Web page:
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Lesson Plans

RE: Pollock stamp

[ Thread ][ Subject ][ Author ][ Date ]
Mark Brandau (
Sat, 20 Feb 1999 17:32:10 -0800

As artists and educators, we should be excited that the government is
willing to honor one of the premier players of America's defining modern
art movement. So what if they decided that it would be better to show him
without his cigarette! Maybe they could have found another photo without
him smoking. Maybe not. Perhaps this is the perfect image, except for the
fact that he has a cigarette. Who really cares if they airbrush it out? I
certainly don't. I find it a bit humorous, in fact. Please remember that
this is just a cigarette - not part of his painting or a physical feature
of Pollock himself. Please do not respond with a barrage of "what if"s.
If it were something other than his cigarette on a postage stamp, maybe
this would be worth discussing. I also doubt that by airbrushing out
Pollock's cigarette, we are opening the door for all sorts of censorship.
I don't think of it as censorship, but rather concern for not advertising
smoking on a postage stamp. I'll support that.

Most of us know that Pollock had vices, but the stamp is not about
showcasing them - it is about showcasing his process for creating art. I
am excited that they decided to use an image of Pollock in action. After
all, it was action painting, and the painting itself merely serves as a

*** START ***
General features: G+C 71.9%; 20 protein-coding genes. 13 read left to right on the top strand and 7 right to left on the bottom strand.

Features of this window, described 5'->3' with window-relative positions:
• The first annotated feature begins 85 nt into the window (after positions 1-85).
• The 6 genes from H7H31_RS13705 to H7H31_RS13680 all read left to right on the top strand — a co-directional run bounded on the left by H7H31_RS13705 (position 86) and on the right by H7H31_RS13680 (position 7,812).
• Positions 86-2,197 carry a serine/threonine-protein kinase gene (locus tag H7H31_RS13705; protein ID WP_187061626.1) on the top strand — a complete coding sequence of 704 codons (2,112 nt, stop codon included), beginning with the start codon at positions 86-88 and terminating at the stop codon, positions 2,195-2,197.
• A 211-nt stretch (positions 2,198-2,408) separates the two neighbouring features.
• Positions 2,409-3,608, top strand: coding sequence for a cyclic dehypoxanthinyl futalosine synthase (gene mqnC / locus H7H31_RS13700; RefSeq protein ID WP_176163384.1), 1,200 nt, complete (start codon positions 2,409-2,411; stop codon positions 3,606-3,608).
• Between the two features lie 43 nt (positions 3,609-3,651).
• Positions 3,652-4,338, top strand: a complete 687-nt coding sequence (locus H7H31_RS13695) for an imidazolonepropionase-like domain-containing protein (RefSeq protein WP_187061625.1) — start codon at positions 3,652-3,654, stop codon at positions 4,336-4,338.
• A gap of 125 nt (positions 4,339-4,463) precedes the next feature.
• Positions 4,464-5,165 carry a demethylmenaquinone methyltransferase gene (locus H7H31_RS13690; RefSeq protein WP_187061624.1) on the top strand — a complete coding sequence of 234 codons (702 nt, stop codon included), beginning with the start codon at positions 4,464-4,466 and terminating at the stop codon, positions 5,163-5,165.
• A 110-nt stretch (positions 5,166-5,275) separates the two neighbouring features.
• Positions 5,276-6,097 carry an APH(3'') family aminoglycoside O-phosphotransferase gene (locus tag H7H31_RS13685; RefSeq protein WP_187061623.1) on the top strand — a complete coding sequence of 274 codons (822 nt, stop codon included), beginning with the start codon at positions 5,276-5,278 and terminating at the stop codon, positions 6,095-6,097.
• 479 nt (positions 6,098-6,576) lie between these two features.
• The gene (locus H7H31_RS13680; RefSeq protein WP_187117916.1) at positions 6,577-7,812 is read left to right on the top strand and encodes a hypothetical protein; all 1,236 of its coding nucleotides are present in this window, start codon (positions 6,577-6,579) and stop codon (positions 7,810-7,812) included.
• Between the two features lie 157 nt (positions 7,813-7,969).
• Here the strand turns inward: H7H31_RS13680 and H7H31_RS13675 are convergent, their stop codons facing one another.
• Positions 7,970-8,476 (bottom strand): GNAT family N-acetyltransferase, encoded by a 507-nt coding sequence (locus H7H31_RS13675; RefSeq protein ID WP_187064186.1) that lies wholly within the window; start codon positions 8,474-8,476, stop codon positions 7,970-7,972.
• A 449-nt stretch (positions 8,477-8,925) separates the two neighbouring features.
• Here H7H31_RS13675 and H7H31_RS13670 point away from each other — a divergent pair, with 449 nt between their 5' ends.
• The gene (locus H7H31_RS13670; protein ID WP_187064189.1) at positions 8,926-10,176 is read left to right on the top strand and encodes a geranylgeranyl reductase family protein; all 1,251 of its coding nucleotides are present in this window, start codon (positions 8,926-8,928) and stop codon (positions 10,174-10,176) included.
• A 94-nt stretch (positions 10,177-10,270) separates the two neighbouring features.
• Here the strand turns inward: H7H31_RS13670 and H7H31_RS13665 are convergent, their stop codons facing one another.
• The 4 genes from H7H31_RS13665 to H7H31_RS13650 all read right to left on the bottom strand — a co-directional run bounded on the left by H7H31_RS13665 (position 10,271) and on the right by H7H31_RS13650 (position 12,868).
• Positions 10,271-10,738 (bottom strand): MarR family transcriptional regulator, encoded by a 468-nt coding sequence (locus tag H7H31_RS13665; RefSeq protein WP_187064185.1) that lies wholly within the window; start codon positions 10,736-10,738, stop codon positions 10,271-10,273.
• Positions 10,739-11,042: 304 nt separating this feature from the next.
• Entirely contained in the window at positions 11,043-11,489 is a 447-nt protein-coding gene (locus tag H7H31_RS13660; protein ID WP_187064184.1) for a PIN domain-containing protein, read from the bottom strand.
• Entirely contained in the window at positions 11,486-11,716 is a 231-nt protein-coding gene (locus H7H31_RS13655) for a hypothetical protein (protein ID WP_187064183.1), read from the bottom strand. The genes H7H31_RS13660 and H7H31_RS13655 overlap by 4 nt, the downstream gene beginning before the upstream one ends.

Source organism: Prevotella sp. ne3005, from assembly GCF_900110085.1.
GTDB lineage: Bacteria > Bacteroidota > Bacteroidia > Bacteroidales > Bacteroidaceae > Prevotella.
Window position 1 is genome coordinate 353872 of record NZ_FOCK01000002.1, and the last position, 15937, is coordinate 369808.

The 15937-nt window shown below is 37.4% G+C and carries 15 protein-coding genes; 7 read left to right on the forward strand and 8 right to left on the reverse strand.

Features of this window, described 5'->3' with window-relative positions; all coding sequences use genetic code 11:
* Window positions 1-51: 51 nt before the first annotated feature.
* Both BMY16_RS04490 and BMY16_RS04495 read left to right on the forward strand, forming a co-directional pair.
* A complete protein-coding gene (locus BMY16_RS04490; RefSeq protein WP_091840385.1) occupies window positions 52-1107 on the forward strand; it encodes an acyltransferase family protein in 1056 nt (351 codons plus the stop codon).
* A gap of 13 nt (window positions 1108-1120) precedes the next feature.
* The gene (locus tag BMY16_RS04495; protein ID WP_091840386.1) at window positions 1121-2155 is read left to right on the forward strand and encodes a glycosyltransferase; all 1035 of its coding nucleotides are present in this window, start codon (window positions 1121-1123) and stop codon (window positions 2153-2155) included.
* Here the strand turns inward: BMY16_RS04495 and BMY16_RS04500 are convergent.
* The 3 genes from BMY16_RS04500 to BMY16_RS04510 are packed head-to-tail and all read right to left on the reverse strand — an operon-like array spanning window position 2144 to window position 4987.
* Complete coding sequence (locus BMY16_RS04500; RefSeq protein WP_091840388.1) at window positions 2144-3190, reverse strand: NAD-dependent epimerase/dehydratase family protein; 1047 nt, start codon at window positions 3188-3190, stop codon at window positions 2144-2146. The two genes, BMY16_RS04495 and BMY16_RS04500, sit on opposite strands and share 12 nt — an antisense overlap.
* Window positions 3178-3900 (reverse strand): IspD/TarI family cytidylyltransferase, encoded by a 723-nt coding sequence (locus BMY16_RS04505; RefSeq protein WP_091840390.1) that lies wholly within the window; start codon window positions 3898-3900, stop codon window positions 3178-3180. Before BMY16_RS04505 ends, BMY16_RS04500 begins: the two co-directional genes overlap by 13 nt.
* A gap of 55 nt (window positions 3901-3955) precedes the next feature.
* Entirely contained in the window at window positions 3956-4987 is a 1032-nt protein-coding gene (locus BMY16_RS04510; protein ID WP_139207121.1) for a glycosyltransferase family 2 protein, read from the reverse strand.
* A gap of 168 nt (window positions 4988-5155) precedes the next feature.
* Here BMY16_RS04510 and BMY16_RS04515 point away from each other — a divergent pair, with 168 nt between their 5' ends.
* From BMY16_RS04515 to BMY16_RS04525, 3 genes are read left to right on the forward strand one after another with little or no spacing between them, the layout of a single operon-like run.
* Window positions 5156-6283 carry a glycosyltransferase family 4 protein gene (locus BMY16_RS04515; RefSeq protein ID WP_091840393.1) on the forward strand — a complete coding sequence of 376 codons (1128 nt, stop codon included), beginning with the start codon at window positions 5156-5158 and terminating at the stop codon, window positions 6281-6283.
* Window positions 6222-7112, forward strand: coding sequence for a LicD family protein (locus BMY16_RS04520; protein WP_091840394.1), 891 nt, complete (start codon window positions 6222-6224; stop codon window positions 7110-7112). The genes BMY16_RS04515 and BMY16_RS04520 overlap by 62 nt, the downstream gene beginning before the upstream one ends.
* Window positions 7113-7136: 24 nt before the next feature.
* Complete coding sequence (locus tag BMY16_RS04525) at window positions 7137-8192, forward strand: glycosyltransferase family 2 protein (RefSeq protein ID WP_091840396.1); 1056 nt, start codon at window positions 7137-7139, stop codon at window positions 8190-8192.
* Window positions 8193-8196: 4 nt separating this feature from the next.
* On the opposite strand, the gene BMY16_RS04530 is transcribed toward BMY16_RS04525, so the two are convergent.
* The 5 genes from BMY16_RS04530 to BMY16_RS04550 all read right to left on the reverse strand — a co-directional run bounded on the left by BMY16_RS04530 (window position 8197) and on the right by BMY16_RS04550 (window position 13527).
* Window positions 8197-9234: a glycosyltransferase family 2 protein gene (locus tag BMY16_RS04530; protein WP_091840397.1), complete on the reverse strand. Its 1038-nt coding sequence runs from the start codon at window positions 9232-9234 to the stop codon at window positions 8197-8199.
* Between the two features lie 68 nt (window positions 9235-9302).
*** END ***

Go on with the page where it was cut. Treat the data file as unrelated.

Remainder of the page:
record of his actions. The removal of his cigarette doesn't change the
action which created the image. Does it manipulate our perception of
history? Well, only if you are adamant that Pollock was incapable of
painting without a cigarette in his hand or mouth and if your only source
of art history is a postage stamp.

I consider this issue something akin to a "little white lie." Now I know
that someone will respond with the comment that lies are lies. Sure they
are, but think about it - we are talking about removing a cigarette from an
image of an artist at work on a postage stamp. If no one had brought it to
our attention, would any of us ever have known the difference? If it
introduces people to the work of Jackson Pollock and Abstract Expressionism
and in the process doesn't encourage cigarette smoking, then it sounds good
to me.

Stepping down from my soapbox,
- Mark.
Mark Brandau
Art Department
Lake Oswego High School
Lake Oswego, Oregon 503.699.1430
"Never take art for granted, never take art too seriously."

  • Reply: Rose Lee Gifford: "RE: Pollock stamp"